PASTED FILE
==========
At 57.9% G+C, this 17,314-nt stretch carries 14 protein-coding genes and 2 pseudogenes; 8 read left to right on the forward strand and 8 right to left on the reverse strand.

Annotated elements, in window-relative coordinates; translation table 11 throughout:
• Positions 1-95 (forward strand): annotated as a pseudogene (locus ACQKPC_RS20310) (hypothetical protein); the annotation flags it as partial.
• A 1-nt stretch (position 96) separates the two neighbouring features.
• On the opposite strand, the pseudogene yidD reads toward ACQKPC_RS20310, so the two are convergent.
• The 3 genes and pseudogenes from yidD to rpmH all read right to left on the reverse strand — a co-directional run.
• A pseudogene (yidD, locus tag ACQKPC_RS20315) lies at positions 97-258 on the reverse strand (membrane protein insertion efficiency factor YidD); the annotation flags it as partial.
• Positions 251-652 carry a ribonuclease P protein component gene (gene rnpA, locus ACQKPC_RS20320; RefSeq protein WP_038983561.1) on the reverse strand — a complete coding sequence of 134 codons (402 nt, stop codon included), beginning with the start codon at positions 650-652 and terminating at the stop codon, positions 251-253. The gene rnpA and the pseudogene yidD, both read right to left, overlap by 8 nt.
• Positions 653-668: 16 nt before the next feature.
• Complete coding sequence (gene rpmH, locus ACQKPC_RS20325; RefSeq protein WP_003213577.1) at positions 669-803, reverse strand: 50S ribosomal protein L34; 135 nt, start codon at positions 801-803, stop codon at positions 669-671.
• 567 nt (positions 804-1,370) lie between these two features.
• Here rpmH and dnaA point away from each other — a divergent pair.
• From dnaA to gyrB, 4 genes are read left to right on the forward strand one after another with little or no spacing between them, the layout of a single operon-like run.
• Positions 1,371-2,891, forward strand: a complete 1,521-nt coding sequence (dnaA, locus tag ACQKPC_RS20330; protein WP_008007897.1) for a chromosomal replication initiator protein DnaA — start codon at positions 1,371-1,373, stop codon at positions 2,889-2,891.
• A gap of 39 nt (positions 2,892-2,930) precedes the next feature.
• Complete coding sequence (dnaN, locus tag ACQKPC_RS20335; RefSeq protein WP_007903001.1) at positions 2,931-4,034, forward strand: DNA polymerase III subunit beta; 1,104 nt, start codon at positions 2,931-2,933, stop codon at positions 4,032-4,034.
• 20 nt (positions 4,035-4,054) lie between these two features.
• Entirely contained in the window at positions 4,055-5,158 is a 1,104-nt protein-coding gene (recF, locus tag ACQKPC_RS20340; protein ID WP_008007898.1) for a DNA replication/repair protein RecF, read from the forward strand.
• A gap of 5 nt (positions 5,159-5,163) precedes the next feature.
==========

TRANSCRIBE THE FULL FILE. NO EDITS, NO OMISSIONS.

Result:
At 57.9% G+C, this 17,314-nt stretch carries 14 protein-coding genes and 2 pseudogenes; 8 read left to right on the forward strand and 8 right to left on the reverse strand.

Annotated elements, in window-relative coordinates; translation table 11 throughout:
• Positions 1-95 (forward strand): annotated as a pseudogene (locus ACQKPC_RS20310) (hypothetical protein); the annotation flags it as partial.
• A 1-nt stretch (position 96) separates the two neighbouring features.
• On the opposite strand, the pseudogene yidD reads toward ACQKPC_RS20310, so the two are convergent.
• The 3 genes and pseudogenes from yidD to rpmH all read right to left on the reverse strand — a co-directional run.
• A pseudogene (yidD, locus tag ACQKPC_RS20315) lies at positions 97-258 on the reverse strand (membrane protein insertion efficiency factor YidD); the annotation flags it as partial.
• Positions 251-652 carry a ribonuclease P protein component gene (gene rnpA, locus ACQKPC_RS20320; RefSeq protein WP_038983561.1) on the reverse strand — a complete coding sequence of 134 codons (402 nt, stop codon included), beginning with the start codon at positions 650-652 and terminating at the stop codon, positions 251-253. The gene rnpA and the pseudogene yidD, both read right to left, overlap by 8 nt.
• Positions 653-668: 16 nt before the next feature.
• Complete coding sequence (gene rpmH, locus ACQKPC_RS20325; RefSeq protein WP_003213577.1) at positions 669-803, reverse strand: 50S ribosomal protein L34; 135 nt, start codon at positions 801-803, stop codon at positions 669-671.
• 567 nt (positions 804-1,370) lie between these two features.
• Here rpmH and dnaA point away from each other — a divergent pair.
• From dnaA to gyrB, 4 genes are read left to right on the forward strand one after another with little or no spacing between them, the layout of a single operon-like run.
• Positions 1,371-2,891, forward strand: a complete 1,521-nt coding sequence (dnaA, locus tag ACQKPC_RS20330; protein WP_008007897.1) for a chromosomal replication initiator protein DnaA — start codon at positions 1,371-1,373, stop codon at positions 2,889-2,891.
• A gap of 39 nt (positions 2,892-2,930) precedes the next feature.
• Complete coding sequence (dnaN, locus tag ACQKPC_RS20335; RefSeq protein WP_007903001.1) at positions 2,931-4,034, forward strand: DNA polymerase III subunit beta; 1,104 nt, start codon at positions 2,931-2,933, stop codon at positions 4,032-4,034.
• 20 nt (positions 4,035-4,054) lie between these two features.
• Entirely contained in the window at positions 4,055-5,158 is a 1,104-nt protein-coding gene (recF, locus tag ACQKPC_RS20340; protein ID WP_008007898.1) for a DNA replication/repair protein RecF, read from the forward strand.
• A gap of 5 nt (positions 5,159-5,163) precedes the next feature.